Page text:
Monday, June 25, 2018


by Guy Gavriel Kay
Recommended Ages: 14+

In this companion novel to the "Fionavar Tapestry" trilogy, a 15-year-old Canadian boy named Ned Marriner is visiting the south of France with his famous photographer father when he gets swept up in a 2,600-year-old tale of Celtic magic, passion, jealousy, warfare and death that has played out over and over, down the centuries, costing hundreds of thousands of lives. One moment, he is sitting in the empty cathedral at Aix en Provence, waiting for his dad to finish photographing the facade. The next, he discovers a psychic connection to something ancient, eldritch and dangerous. On one side is a small, scarred man in a leather jacket who admits to having done terrible things. On the other is a tall, powerful, golden-haired man who sometimes, when the fancy takes him, sports a set of antlers, and at other times takes flight as an owl.

Connecting them is a woman of terrible beauty who can only return to the world by way of a Druidic sacrifice on the last night of April, at an mysterious ruin near which Ned and a cute girl from New York happen to be hiding at that time. This time around, she decides to call herself Ysabel, and instead of choosing one of the two men to be her lover (and thereby provoking a blood duel between them), she tells them to search for her. Whichever of them finds her within three days will have her; the other will be sacrificed. Oh, and the catch is - for Ysabel to take shape, she has to absorb a living woman into her. At first, it looks like the girl designated to lose herself in Ysabel will be Kate, the cute New Yorker. At the last moment, that honor falls to Melanie, the assistant to Ned's father, who showed up in the wrong place at the wrong time in response to Ned's call for help. Now, with no one to guide him but a magically experienced aunt who has been estranged from his mother since before he was born, he has to learn a lot about his own powers and try to find Ysabel before either of her two suitors. If he fails, Melanie will be lost forever.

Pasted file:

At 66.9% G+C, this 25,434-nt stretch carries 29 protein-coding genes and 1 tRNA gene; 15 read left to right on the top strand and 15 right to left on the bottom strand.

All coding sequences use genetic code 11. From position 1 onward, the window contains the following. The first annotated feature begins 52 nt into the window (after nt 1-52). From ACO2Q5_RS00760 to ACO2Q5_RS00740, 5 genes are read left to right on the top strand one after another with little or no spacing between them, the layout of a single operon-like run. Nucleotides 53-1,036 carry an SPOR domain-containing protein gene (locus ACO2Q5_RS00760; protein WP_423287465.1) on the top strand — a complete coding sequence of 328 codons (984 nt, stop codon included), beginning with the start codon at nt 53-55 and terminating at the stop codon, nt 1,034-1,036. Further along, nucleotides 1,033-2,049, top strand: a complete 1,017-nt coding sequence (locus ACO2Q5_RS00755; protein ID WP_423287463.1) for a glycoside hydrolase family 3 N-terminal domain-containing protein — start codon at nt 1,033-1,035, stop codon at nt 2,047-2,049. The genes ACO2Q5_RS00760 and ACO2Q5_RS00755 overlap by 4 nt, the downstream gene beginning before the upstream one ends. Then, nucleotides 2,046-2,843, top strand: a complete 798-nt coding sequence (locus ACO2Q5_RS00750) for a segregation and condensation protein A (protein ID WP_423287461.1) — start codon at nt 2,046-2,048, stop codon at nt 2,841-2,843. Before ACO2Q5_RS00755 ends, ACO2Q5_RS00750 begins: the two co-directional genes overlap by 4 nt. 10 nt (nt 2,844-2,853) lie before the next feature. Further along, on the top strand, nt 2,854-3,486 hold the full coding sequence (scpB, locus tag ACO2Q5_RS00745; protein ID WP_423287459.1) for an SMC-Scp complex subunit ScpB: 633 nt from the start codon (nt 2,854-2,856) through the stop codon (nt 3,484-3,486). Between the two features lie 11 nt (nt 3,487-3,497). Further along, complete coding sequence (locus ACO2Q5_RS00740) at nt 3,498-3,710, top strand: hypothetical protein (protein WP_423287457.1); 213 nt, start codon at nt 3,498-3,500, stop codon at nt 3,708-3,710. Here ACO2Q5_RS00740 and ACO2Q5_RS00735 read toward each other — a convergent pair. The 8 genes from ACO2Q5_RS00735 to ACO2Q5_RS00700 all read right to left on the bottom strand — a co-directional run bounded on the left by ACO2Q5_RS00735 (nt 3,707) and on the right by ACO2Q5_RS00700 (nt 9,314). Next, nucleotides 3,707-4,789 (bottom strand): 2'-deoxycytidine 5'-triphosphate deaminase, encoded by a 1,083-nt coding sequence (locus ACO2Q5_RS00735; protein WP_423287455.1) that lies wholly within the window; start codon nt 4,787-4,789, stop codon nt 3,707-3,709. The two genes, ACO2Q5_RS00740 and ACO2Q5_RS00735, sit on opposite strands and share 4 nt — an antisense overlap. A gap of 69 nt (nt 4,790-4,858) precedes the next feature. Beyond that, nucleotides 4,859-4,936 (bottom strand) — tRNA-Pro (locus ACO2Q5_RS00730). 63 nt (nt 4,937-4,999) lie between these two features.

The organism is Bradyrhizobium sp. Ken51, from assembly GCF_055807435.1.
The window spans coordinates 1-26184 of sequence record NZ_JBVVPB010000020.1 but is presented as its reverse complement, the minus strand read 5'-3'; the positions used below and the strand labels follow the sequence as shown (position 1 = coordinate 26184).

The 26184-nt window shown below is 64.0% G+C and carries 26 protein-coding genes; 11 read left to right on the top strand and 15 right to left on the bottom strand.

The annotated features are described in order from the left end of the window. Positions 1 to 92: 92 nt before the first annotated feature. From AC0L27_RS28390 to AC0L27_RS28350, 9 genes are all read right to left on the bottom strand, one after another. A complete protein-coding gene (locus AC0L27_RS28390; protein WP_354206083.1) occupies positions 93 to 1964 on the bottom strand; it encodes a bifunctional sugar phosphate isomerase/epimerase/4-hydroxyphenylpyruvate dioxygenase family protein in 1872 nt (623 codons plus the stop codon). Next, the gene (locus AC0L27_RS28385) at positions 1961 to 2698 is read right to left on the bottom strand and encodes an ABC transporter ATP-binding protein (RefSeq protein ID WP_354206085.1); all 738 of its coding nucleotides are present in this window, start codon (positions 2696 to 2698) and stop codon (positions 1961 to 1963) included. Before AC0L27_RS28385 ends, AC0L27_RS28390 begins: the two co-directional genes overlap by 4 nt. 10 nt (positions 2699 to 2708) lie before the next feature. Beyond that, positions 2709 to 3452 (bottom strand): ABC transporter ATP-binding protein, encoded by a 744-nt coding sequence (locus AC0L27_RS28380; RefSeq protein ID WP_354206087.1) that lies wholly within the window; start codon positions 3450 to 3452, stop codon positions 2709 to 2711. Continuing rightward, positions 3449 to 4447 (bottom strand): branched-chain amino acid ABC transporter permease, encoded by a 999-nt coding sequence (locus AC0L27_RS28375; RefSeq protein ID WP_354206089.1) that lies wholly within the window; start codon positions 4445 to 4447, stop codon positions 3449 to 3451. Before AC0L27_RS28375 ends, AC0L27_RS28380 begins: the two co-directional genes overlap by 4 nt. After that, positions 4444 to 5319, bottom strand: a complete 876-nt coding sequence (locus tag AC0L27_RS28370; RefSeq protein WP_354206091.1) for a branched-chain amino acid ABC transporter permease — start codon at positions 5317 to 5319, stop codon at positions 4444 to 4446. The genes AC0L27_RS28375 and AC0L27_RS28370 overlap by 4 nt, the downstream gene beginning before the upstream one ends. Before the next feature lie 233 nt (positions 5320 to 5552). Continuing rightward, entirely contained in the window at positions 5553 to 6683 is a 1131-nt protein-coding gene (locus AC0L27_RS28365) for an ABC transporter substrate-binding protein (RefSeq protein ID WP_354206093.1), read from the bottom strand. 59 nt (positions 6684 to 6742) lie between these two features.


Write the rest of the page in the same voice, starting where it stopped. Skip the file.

Fans of Fionavar will be thrilled to find out what happens to Kim Ford and Dave Martyniuk 25 years after their exploits in The Summer Tree, The Wandering Fire and The Darkest Road. In a way, I think this stand-alone adventure may have an edge over those three books, because it has a single protagonist and a single plot line that, if not exactly simple and straightforward, is at least easier to follow for not being painted into a too large and cluttered canvas. It also reaps rewards from following up on the long-term consequences of having an adventure that spanned multiple worlds. It probes eerie mysteries of early French history, before the Roman Empire was even an empire. It explores a single kernel of ancient legend in all its variegated growth. It packs a powerful emotional impact with fiery romance, anguish, horror, fear and courage all richly on display. It also has some laugh-aloud funny moments. Parental advisories for adult and occult content are very much in order.

This review is based on a CD audiobook performed by Kate Reading, on whom I have a long-standing audio crush. I still associate her voice with my discovery of the best novel ever written (as far as I know), George Eliot's Middlemarch. She also kicked audio butt while reading all of Jim Butcher's Codex Alera series. It has been a while since I've heard her read aloud, but my admiration for her ability to portray a whole cast of characters, male and female, came back quickly and sustained until the end. I think that would be a cool job to have, if I could do it as well as Kate - whose name, by the way, doesn't seem ironic at all, once you hear it pronounced.

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